> laptops, and downloaded user certificates for them from the CA webpage
    > onto their laptops, and they use these certs when connecting through
    > the VPN.
    >
    > The issue is this... The certificates are only good for 1 year. They
    > do not renew themselves when they expire, and basically lock the person
    > out from even using EAP/TLS over VPN after they expire.
    >
    > In order to get them working again, we have to manually browse over to
    > the CA webpage, and download a new user cert all over again, deleting
    > the old one that still sitting there, expired.
    >
    > Is there anyway to automatically make these user certs renew, or
    > possibly force a renewal of that user cert on that machine?
    >
    > I would appreciate your advice! :)
    >
    >
    > Thank you,
    > Mike
    >
  3. Archived from groups: microsoft.public.win2000.active_directory (More info?)

    Thanks Chris... Yeah, I haven't found any documentation supporting
    Win2k certificate servers of being able to autoenroll... I did find
    docs on how to do that with Win2k3 servers. If you know something I
    don't about autoenrolling actual user certificates using Win2k server,
    please let me know! Thanks again.

    Mike.
  4. Archived from groups: microsoft.public.win2000.active_directory (More info?)

    Thanks Herb. I'm going to have to draw up some procedures for users to
    do this themselves, and for those who have a cow with it, I'm going to
    have to extract the cert for them, and email it to them... with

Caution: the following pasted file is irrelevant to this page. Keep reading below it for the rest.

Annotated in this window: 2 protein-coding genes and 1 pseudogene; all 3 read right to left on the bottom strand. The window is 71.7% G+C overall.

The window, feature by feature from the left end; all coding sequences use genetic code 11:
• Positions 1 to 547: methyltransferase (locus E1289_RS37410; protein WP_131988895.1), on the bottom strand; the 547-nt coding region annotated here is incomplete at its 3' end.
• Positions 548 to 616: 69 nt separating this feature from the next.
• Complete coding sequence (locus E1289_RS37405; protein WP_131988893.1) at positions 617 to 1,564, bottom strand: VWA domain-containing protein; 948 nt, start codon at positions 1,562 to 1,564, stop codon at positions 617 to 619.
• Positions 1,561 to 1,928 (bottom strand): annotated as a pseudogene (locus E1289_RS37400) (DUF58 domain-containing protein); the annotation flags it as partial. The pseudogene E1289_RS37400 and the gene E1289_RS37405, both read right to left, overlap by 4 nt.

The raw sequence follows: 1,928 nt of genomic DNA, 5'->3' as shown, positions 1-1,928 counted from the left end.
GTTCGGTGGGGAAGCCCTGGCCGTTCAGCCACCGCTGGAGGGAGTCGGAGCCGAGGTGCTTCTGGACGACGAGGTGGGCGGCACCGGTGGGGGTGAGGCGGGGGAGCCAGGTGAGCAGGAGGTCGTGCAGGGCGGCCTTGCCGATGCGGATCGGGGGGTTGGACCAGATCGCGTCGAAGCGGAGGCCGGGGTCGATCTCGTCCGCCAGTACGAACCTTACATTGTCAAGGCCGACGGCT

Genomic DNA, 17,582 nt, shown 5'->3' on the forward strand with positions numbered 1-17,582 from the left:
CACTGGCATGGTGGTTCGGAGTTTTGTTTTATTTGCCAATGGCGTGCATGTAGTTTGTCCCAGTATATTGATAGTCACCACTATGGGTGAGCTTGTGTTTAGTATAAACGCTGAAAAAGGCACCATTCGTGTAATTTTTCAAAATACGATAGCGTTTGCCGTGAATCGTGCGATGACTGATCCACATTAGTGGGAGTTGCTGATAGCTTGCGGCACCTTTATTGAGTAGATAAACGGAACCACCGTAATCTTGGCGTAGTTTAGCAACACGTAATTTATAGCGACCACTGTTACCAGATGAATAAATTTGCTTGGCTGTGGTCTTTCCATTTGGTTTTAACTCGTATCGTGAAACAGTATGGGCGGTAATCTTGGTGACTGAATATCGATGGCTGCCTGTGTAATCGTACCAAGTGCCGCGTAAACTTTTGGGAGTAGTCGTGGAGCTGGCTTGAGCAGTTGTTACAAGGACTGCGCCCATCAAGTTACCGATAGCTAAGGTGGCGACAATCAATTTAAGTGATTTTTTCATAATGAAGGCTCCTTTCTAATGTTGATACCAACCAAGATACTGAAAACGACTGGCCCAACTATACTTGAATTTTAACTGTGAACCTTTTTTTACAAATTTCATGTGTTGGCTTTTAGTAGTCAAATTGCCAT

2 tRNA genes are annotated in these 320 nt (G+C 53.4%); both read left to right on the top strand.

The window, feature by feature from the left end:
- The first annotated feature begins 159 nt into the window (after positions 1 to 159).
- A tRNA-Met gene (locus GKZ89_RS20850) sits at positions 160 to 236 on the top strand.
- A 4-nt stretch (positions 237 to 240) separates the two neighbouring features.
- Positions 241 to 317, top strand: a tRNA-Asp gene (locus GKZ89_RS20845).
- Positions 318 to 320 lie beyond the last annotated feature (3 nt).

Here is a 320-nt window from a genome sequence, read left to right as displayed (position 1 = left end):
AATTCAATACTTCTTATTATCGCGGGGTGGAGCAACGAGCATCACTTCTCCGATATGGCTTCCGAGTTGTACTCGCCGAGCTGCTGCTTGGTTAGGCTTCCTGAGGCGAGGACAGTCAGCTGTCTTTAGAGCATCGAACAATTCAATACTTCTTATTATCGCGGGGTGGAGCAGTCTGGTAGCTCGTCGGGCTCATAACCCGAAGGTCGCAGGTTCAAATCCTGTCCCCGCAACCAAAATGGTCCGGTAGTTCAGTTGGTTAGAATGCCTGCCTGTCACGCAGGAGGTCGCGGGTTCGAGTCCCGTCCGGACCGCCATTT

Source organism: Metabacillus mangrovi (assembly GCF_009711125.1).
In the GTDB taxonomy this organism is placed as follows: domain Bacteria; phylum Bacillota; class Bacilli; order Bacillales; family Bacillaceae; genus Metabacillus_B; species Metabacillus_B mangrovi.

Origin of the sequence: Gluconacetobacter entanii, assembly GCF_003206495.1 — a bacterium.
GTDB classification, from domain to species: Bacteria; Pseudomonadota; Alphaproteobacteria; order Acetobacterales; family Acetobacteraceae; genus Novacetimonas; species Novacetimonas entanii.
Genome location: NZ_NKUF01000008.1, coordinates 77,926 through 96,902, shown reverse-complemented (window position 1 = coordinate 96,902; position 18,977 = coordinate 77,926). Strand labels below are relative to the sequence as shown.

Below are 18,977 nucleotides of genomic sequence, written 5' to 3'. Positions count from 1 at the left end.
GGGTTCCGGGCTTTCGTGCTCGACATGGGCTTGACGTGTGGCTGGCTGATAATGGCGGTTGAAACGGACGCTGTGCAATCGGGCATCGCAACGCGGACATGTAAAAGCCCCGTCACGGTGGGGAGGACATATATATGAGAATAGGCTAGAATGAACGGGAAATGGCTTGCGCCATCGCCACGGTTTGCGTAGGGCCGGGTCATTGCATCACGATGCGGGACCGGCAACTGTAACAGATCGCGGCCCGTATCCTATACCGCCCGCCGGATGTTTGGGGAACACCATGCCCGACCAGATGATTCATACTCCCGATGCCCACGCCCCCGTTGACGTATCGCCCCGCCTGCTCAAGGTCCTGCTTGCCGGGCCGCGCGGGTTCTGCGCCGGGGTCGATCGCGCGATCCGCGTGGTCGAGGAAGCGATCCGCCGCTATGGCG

instructions on how to install/remove the old one. <sigh> Win2k cert
    services really is a pain in the kiester. :)
  5. Archived from groups: microsoft.public.win2000.active_directory (More info?)

    <mvanzwieten@gmail.com> wrote in message
    news:1112044616.974944.268840@f14g2000cwb.googlegroups.com...
    > Thanks Chris... Yeah, I haven't found any documentation supporting
    > Win2k certificate servers of being able to autoenroll... I did find
    > docs on how to do that with Win2k3 servers. If you know something I
    > don't about autoenrolling actual user certificates using Win2k server,
    > please let me know! Thanks again.

    It is a documented NEW FEATURE of Win2003.
  6. Archived from groups: microsoft.public.win2000.active_directory (More info?)

    <mvanzwieten@gmail.com> wrote in message
    news:1112048318.889411.210520@g14g2000cwa.googlegroups.com...
    > Thanks Herb. I'm going to have to draw up some procedures for users to
    > do this themselves, and for those who have a cow with it, I'm going to
    > have to extract the cert for them, and email it to them... with
    > instructions on how to install/remove the old one. <sigh> Win2k cert
    > services really is a pain in the kiester. :)


    Win2003 is your friend. <GRIN>

    It is really just NT 5.2.

    I still think both Microsoft and customers would be better
    off if the names had never been changed...

    NT 5.2 Windows Server 2003
    NT 5.1 Windows XP
    NT 5.0 Windows 2000
    etc....